Strategy with Stas | Lesson #1: Two Pair on a Made Flush Board

By Stas Tishkevich
January 27, 2019

Editor’s note: Cardplayer Lifestyle is proud to debut a new, weekly feature entitled “Strategy with Stas.” Each and every Sunday, we will bring you a new lesson in article + video format put together by Stas Tishkevich, founder of the Poker Fighter Training App. We invite you to “meet” Stas through the brief video and written introduction below. It is followed by Stas’ first poker strategy lesson. We hope you enjoy this new feature and would be happy for you to share these posts — as well as your feedback — on social media.

Introduction: What am I trying to accomplish?

For many years I’ve been coaching poker, and the main thing I have understood is that this game is not an easy game to learn, especially when using conventional methods such as books, long videos, etc.

Because of that, I decided that I would find a better, quicker path to learning and teaching the game in order to help anyone who wants to improve their own poker skills, regardless of their theoretical level and experience.

In order to quickly close the theoretical gap between amateurs and pros, I will use the Poker Fighter School, which is a free online poker school that offers short 1-minute analysis videos of various poker spots, from pre-flop until the river.

But theory is not enough. In order to quickly close the practical gap between amateurs and pros I will use the Poker Fighter Training App, an advanced tool that helps you gather experience without risking any real money, while getting instant feedback and advice from professional players.

I will be utilizing both of these tools in a series of short articles that will combine 1-minute analysis video along with a brief analysis text with my own thinking process, from the pre-flop up until the river. I will try to include elements of both a GTO approach as well as exploitative strategies so that you will learn how to adapt to various player types.

Let’s take your poker game to the next level!

Lesson #1: Two Pair on a Made-Flush Board


Action is folded to us and we see King-Queen offsuit at the dealer position. We will open-raise from this position at least 42% of possible starting hands, and King-Queen offsuit is at the middle of our opening range, so we should always open-raise this hand in this spot.

The small-blind calls, and now it’s time for us to think about the most important thing in poker – what is the opponent’s range, meaning what hands will he play like this.

If we think the opponent is a loose-passive player type, as the majority of players at low stakes are, we can assume he plays like this mostly pocket-pairs (22-TT), suited aces (A2s-AJs), broadways (JT-AT, QJ-AJ, KQ), and maybe suited connectors (32s-T9s). Looser players can also call with low suited kings (K2s-K9s), suited one-gappers (42s-T8s), and offsuit hands like T9o, Q9o, J9o etc.

We are ahead of this range with our King-Queen offsuit, and feeling pretty good about this spot given positional advantage and initiative.


The flop comes AhKh5d and the small-blind checks to us. We need to decide between checking behind or betting our hand.

If we want to bet we need to find a good reason, in this case betting for thin-value and protection.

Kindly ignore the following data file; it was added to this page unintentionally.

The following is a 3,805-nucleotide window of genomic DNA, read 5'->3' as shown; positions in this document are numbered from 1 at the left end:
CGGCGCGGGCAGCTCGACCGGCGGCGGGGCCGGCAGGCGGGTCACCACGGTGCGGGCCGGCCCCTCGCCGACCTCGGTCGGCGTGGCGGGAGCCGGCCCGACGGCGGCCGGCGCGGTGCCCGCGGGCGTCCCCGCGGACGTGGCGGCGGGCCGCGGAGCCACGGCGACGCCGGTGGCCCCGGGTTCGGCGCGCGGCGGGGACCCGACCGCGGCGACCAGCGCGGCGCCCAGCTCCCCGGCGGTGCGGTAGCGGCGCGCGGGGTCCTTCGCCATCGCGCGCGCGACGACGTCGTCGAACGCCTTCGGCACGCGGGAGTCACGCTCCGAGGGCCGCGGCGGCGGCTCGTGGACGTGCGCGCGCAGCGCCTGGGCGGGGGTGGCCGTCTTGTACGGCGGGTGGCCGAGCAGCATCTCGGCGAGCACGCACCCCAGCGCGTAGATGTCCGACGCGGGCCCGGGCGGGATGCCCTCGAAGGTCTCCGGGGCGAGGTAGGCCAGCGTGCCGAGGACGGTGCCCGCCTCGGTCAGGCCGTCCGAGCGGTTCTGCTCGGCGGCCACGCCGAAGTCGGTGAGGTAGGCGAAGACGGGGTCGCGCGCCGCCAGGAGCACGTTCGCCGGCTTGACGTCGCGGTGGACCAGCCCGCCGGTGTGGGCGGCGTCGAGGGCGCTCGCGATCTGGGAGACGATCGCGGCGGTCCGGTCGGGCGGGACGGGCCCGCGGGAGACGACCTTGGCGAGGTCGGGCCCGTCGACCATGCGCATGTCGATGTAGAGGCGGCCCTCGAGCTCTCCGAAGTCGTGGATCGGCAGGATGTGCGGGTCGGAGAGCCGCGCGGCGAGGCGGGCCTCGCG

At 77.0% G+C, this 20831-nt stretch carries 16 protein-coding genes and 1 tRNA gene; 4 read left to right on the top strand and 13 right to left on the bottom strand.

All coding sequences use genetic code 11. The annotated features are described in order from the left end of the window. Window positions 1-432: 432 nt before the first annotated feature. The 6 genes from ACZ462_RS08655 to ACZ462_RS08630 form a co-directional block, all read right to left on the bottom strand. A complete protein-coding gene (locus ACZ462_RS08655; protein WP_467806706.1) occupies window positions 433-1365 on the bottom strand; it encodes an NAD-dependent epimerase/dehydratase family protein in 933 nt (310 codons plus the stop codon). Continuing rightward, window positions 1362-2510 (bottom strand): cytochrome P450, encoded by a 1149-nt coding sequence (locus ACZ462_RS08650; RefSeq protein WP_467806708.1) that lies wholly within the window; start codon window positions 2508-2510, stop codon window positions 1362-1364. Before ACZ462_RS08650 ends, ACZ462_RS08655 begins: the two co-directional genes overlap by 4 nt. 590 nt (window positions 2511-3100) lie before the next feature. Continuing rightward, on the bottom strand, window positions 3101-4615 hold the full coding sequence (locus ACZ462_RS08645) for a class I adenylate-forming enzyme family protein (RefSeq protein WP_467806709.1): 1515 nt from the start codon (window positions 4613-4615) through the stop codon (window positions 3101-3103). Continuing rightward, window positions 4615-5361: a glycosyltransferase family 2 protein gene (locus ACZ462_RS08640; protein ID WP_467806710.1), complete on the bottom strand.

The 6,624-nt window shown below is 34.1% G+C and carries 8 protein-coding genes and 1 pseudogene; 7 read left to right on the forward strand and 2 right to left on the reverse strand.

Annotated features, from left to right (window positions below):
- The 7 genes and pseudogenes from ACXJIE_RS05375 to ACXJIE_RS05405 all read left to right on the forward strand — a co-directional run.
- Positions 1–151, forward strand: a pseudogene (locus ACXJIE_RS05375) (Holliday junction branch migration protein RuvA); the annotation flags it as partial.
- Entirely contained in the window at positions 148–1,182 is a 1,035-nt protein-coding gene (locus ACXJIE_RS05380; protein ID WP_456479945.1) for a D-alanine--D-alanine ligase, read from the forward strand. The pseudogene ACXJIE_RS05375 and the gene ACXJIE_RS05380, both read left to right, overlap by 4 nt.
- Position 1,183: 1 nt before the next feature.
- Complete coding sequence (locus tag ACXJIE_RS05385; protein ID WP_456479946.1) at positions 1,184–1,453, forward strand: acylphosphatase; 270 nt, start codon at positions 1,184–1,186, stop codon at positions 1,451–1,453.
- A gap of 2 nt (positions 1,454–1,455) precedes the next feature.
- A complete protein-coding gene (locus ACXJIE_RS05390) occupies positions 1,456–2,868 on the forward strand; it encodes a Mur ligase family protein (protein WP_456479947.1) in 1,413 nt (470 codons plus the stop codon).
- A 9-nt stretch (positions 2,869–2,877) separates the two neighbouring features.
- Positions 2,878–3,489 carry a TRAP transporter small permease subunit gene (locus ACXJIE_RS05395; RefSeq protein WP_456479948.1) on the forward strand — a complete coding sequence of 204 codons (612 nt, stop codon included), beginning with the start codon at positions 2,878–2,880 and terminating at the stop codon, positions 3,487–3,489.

Betting for thin-value means we think that not many weaker hands will call our bet, but they still exist. We look for a call from weaker made hands (King with lower kicker for example), flush draws (T9hh for example), or gutshot straight draws (QJ for example).

Betting for Protection means that we want to take down the pot now and look for a fold from hands that can still improve to a better hand than ours if we check the flop, such as pocket pairs that can turn into a set.

  • vs. loose-passive opponents that on one hand tend to call too much, and on the other hand rarely bluff, our play should probably be betting for thin-value and protection.
  • vs. tough smart players or loose-aggressive opponents, we should probably check behind for pot control and to induce them to bluff on later streets.

We decide to bet, and choose a sizing of ~2/3 of the pot, as it is a draw-heavy flop and the small blind calls.


The turn comes Qh and we face an interesting spot. Although our hand improved to two pair, the queen of hearts completes a possible flush, that our opponent can definitely have. Again we face a similar decision to the flop – bet for thin value and protection, or check behind for pot control and bluff-catching.

  • vs. loose-passive opponents we should probably bet again for thin-value (getting a call from an Ace for example), and protection (making the opponent to fold a single heart, Jack or ten). We decide to bet, and choose a sizing of ~2/3 of the pot, as it is a draw-heavy board and the small blind folds.
  • vs. tough smart players or loose-aggressive opponents, we should probably check behind the turn and call their river bet, or bet comfortable rivers for thin-value.


The main point we need to understand here on the turn is that although we have two pair, our hand is only a medium made hand, and if we face a check-raise, our decision should normally be folding without hesitation.



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Stas Tishkevich poker author
Written By.

Stas Tishkevich

Stas “Stasia42” Tishkevich is a long-time poker pro and coach. He founded the Israeli Poker Academy & Poker Fighter Training App back in 2014, and he is currently promoting the campaign to regulate the game of poker in Israel.


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